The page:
posted by metaBugs at 3:28 AM on April 1, 2009


Funny that I was just thinking about this this morning when a friend was talking to me after an everything bagel and a cup of coffee (mmmmm, lovely breath, as you can imagine). I tried not to talk much and just breathe out of my nose too, because to me that smelled better than what was coming out of my mouth.

I'll try the morning breath experiment tomorrow and report back!

Also, I've found that, at least for me, mints don't really help morning breath once the mint dissolved. Morning breath just comes right back, maybe because my teeth are coated with what feels like morning film until I brush them.
posted by KateHasQuestions at 10:58 AM on April 1, 2009


It does not work. The "fumes" from mouth/tongue are easily accessible by the nose. Just because you can't smell your exhalations (because you've acclimated to it), doesn't mean other's can't.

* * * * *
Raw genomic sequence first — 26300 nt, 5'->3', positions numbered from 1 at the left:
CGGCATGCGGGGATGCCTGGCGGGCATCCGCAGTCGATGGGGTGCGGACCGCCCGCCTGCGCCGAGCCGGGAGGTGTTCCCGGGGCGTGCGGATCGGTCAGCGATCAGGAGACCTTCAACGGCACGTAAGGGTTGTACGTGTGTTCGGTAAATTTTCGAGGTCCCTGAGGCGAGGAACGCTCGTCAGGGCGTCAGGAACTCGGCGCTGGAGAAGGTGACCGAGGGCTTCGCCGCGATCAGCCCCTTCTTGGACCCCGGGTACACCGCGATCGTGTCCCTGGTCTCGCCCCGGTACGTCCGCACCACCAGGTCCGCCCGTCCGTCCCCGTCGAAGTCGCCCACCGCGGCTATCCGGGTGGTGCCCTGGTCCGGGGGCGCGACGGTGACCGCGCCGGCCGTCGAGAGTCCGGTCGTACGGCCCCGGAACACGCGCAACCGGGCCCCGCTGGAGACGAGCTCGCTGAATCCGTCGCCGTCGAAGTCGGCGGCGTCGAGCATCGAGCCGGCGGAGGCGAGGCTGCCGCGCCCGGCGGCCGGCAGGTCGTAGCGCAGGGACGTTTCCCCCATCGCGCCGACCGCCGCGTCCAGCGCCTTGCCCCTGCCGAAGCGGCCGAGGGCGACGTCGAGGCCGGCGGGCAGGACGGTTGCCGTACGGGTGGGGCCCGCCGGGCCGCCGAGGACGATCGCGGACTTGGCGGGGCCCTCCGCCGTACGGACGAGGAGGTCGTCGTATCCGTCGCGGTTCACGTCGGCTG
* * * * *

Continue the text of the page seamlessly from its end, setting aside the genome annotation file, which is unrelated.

Also...my friend and I were in a kinda uppity social situation once when he had to burp. He burped, and exhaled it though his nose...right into my face. He REALLY thought I wouldn't smell it...but I still freaking hate the smell of Fritos.
posted by hal_c_on at 12:57 PM on April 1, 2009


OK, so I got very-sleepy-boyfriend to participate in the experiment yesterday morning. I made him breathe both through his nose and through his mouth (I only did one mouth experiment though, I didn't do the one where you inhale through the mouth and exhale through the nose).

Breathing through the nose is DEFINITELY better than breathing through the mouth. Still stinky, but a bit better. So, keep breathing through the nose if you think you're stinky!
posted by KateHasQuestions at 7:41 PM on April 3, 2009